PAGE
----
• wlschneider09 - Mar 27, 2013 at 11:57 AM

        Alcohol is a gateway drug, obviously.

      • El Bravo - Mar 27, 2013 at 11:58 AM

        Because the more dangerous, more addictive substance is legal while the less dangerous, non-physically addictive substance is not. As a result, we have overflowing prisons and a failed “war” on drugs wasting our money and many lives as well. Meanwhile we have ballplayers driving around wasted and not getting suspended one game for it.

      • dowhatifeellike - Mar 27, 2013 at 12:00 PM

        That’s great, Bravo, but it has zero to do with the topic at hand. Take your crusade elsewhere.

      • Kevin S. - Mar 27, 2013 at 12:01 PM

        ^^Truth^^

      • APBA Guy - Mar 27, 2013 at 12:01 PM

        For the most part, alcohol and marijuana are social analogs. There was a lot of research about this in the early 70’s. Kids would use marijuana in similar situations and to similar extents as their parents used alcohol. Both were abused by x percent of users as well.

        That’s why they are so often paired in discussion, including discussions on decriminalization and taxation, incarceration rates vs treatment, social costs, etc..

      • Kevin S. - Mar 27, 2013 at 12:02 PM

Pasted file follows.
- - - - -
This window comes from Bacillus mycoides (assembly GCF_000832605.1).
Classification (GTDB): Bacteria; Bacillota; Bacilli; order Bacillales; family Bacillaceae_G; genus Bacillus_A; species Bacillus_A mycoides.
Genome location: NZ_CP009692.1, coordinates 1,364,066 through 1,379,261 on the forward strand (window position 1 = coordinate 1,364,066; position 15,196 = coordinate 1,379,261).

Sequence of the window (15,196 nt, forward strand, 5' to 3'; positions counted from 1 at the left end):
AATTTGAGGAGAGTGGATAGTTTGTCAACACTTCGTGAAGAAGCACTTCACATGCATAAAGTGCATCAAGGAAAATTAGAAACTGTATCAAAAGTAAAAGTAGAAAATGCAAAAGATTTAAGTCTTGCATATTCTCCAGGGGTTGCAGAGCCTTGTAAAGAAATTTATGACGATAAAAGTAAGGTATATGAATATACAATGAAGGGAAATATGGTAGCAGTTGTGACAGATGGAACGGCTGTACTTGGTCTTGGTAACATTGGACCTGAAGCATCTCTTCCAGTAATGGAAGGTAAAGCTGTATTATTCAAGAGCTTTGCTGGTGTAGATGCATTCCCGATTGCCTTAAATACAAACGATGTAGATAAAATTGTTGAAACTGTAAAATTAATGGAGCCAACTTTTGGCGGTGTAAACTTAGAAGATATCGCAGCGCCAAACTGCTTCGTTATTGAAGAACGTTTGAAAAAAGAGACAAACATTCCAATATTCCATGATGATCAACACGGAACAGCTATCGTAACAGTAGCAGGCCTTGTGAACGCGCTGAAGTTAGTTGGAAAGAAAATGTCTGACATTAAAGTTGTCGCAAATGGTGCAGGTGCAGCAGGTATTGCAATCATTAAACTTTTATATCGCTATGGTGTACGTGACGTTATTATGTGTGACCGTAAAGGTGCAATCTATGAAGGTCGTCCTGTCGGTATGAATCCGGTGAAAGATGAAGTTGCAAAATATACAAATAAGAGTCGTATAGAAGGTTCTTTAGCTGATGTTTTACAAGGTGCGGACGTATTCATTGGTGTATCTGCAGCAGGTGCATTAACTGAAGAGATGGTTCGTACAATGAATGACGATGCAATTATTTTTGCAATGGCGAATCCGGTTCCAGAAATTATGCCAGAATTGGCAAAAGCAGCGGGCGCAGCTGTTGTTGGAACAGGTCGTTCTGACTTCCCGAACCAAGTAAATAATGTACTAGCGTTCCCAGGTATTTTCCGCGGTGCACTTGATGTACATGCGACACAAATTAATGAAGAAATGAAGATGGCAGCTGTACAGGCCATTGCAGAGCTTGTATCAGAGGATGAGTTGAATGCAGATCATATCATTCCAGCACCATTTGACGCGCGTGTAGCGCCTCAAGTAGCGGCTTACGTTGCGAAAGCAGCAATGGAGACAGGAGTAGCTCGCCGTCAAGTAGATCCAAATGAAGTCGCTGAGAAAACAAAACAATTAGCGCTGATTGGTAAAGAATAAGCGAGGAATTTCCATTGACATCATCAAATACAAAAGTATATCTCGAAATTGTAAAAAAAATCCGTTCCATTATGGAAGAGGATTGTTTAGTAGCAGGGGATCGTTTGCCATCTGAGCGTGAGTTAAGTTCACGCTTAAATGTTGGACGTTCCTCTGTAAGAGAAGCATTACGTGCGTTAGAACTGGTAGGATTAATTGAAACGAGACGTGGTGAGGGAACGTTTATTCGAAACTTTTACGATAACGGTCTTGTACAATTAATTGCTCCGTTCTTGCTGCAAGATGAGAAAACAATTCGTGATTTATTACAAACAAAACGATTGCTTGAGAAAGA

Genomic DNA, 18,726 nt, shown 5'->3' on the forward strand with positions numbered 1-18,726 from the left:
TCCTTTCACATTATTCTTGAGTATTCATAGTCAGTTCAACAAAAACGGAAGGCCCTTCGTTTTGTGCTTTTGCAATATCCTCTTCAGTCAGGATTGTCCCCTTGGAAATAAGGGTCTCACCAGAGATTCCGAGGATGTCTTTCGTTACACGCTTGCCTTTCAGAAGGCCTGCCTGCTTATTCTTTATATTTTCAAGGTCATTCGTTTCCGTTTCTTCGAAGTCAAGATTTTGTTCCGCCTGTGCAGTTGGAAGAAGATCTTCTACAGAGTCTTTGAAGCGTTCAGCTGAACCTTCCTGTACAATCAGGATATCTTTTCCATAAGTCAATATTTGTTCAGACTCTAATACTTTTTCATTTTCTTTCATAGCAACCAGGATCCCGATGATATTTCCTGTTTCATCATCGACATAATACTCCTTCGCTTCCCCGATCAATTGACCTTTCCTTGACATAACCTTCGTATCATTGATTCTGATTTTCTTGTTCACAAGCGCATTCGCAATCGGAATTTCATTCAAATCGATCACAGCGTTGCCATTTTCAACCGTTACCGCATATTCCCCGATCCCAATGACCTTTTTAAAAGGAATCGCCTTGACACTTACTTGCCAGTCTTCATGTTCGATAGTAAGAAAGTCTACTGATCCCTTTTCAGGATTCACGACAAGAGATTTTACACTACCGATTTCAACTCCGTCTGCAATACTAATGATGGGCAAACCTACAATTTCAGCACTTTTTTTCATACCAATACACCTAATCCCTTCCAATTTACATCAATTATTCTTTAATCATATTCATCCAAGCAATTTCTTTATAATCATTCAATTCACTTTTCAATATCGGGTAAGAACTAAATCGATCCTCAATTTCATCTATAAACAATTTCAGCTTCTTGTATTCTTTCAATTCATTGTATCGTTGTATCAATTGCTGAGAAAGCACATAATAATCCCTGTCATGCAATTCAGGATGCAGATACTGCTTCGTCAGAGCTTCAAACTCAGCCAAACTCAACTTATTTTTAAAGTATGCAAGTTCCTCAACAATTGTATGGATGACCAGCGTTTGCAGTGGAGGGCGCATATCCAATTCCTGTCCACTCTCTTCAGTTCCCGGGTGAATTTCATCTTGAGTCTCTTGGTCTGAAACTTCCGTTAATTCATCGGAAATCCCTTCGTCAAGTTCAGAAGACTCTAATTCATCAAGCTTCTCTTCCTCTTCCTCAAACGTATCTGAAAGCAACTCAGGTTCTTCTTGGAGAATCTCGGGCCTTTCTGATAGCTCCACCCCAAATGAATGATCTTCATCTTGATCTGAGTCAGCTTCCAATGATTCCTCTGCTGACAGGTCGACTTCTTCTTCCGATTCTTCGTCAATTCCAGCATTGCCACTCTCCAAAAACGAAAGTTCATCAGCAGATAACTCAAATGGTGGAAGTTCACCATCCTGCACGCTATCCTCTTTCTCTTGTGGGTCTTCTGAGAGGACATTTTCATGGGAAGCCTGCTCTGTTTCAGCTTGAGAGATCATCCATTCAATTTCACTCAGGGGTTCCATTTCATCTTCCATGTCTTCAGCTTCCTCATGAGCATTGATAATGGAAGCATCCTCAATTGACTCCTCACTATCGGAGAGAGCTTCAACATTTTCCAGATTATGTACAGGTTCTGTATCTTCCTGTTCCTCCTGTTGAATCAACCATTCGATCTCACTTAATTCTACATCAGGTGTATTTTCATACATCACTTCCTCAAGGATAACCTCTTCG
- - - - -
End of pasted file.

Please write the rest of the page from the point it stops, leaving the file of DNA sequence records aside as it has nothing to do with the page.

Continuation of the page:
Gah, that was supposed to be at El Bravo. And actually, the hypocrisies of baseball’s (and America’s) drug cultures is very much relevant here.

      • El Bravo - Mar 27, 2013 at 12:03 PM

        Allow me to get off my super high horse now.

      • churchoftheperpetuallyoutraged - Mar 27, 2013 at 1:56 PM

        Allow me to get off my super high horse now.

        Maybe stop giving him weed then?

  3. 13arod - Mar 27, 2013 at 11:40 AM

    the funny thing is that redsox is lowering beer prices at the stadium

  4. cocheese000 - Mar 27, 2013 at 11:41 AM

    I don’t know how athletes can drink and play competitive sports. A long night of drinking for me is usually followed by a day of laying in bed hungover

    • yahmule - Mar 27, 2013 at 11:52 AM

      Most people don’t become functional alcoholics overnight. You have to work at it.

    • spudchukar - Mar 27, 2013 at 11:55 AM

      …Uh, maybe cause they are young, athletic and in good shape.

    • indaburg - Mar 27, 2013 at 12:00 PM

      These men are professionals. We are but mere amateurs.

      • stex52 - Mar 27, 2013 at 12:35 PM

        Here’s a concept. Mickey Mantle clean and sober. Imagine the records he might have broken.

      • indaburg - Mar 27, 2013 at 12:39 PM

        Yeah. While a good number of players during Mantle’s time were using PEDs, I think it’s balanced out by the number that were using PDDs (performance detracting drugs).

      • stex52 - Mar 27, 2013 at 12:51 PM

        Tobacco, for another. You used to be able to cut the air in the Astrodome with a knife. I don’t know how those guys could play in that stufff.

      • indaburg - Mar 27, 2013 at 1:51 PM

        Ugh, I would have died from asphyxiation. I’m very tolerant of most things, but I hate cigarettes and cigarette smoke with a fervent hatred that I reserve for few things.

    • Jeremy Fox - Mar 27, 2013 at 12:09 PM

      Probably helps if the guys you’re competing against are hung over too.

  5. danaking - Mar 27, 2013 at 11:48 AM